LK: I think we should stay prepared constantly, for death and epidemics are a part of life; it’s just that we tend to be somehow forgetful about it. Covid-19 did remind people of that. I do not mean that we should twiddle on our thumbs and wait on a plague outbreak, but we have come to terms with the fact that life is interesting because of its great unpredictability and its evanescence: that is the only thing we are sure about. – So, I think that preparations should be based on technological and scientific progress; and also, on an effort to understand and humbly accept the limits of technology and science. This is the realisation we should apply in our everyday views on individual life.

PK: Let it come. I do not think we have ever been prepared better for anything than we are now. We have been quite lucky in that it started exactly this way, with a virus that is relatively tame. In my opinion, the best way would be to develop small home-fit sequencing colons. Everyone suffering from a scratchy throat or increased temperature would spit into it, the colons would automatically scan all the genetic information in the spit; and after comparing all sections with a database of all the known sequences on the Internet, they would say which pathogen has invaded the person. I assume that the discomfort of gathering the material for tests, involving an ‘astronaut’ in an ambulance car coming into your house and sticking a little brush through your nose into your throat, has cost too many innocent lives. I think that even today we have all technologies needed for making such equipment. We only have to make it miniature and affordable for mass production.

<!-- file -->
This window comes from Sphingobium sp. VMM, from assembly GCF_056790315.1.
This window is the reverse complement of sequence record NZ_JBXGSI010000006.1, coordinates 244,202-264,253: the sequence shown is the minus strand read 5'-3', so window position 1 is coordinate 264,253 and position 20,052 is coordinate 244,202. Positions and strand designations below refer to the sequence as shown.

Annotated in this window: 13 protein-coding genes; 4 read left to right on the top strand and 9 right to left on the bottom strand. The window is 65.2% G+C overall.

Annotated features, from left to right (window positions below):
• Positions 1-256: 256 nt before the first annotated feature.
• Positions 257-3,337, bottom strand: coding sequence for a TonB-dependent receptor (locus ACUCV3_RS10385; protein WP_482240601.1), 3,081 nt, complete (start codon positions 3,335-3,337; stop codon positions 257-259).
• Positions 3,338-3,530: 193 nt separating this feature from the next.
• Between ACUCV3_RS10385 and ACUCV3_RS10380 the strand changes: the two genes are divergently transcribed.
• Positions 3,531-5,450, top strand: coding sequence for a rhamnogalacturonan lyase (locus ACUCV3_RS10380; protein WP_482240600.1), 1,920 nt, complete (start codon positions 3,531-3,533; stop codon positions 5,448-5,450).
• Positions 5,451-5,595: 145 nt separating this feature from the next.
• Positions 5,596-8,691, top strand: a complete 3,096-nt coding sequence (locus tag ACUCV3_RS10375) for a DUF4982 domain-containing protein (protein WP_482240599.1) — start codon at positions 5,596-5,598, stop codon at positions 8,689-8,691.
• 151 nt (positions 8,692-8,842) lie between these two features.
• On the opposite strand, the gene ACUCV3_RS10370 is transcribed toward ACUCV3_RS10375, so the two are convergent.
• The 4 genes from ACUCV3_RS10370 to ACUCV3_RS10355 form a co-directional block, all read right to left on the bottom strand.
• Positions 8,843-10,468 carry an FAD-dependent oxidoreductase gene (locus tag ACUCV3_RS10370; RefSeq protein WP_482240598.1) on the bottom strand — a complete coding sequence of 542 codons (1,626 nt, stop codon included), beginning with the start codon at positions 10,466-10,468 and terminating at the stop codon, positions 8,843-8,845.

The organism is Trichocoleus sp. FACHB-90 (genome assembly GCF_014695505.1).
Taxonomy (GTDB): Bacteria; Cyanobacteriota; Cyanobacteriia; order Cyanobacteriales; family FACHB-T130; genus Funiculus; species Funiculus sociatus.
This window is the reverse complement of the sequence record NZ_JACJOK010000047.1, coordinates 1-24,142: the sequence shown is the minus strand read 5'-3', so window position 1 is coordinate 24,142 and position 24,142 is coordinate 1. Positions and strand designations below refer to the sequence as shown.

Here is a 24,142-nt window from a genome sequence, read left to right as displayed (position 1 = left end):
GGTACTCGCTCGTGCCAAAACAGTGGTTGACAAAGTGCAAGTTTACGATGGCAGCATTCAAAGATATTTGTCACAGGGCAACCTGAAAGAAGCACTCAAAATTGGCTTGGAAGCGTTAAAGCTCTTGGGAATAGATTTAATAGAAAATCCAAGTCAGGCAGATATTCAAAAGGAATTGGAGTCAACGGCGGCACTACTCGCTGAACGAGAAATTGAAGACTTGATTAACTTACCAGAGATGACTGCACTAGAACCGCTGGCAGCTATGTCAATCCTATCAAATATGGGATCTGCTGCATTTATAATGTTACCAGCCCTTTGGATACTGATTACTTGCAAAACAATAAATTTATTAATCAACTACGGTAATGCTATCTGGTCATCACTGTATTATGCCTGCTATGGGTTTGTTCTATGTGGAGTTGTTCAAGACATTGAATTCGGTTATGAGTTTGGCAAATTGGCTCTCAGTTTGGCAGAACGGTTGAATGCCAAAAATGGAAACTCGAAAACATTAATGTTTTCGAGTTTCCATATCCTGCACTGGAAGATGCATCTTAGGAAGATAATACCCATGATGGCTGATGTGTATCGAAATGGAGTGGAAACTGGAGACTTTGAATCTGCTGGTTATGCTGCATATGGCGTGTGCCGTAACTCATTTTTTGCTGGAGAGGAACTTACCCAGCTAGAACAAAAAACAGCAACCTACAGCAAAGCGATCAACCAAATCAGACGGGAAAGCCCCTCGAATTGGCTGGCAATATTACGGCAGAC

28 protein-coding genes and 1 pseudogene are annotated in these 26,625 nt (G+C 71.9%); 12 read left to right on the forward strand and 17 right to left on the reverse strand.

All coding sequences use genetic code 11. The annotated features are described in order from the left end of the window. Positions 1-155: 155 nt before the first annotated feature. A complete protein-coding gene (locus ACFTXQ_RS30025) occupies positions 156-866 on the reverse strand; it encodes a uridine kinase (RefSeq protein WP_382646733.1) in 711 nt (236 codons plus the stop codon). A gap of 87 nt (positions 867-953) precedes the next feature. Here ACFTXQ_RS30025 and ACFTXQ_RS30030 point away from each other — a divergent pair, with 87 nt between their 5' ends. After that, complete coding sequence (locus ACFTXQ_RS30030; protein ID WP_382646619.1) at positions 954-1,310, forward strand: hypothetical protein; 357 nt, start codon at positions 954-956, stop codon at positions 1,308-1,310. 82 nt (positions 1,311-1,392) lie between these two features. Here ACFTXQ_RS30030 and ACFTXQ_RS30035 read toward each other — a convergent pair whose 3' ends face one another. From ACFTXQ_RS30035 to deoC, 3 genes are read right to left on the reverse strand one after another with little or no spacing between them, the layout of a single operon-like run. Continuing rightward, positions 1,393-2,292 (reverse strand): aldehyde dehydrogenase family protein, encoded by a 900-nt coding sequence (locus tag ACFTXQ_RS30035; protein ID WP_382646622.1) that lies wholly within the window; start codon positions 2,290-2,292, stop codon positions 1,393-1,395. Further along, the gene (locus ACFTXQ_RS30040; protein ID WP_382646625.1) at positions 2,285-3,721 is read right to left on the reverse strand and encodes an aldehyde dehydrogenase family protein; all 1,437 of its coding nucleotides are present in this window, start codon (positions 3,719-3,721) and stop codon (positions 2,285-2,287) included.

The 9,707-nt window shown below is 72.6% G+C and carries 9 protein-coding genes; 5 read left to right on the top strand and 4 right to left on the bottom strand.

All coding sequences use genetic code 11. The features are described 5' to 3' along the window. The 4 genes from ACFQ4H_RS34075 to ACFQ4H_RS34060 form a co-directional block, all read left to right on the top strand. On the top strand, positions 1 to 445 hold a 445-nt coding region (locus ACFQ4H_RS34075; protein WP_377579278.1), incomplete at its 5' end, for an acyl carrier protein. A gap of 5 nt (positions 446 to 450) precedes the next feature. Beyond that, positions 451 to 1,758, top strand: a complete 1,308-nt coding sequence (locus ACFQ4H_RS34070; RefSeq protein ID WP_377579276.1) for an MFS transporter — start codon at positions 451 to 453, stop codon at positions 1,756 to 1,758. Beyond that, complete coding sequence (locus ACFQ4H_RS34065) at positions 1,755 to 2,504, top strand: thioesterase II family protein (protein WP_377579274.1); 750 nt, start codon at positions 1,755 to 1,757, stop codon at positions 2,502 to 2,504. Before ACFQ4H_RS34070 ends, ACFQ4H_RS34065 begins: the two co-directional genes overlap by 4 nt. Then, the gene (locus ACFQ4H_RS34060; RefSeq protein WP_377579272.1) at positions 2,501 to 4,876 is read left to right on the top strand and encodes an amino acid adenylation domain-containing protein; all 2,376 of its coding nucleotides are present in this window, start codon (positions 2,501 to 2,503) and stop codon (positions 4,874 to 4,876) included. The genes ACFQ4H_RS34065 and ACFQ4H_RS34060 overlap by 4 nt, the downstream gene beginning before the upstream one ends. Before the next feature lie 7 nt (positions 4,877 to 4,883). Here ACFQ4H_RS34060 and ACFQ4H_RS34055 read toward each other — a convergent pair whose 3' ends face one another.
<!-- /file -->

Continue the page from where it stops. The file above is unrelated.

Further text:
Roman Figura

Both interviews were made in the summer semester 2020.

Published: Nov 09, 2020 07:35 AM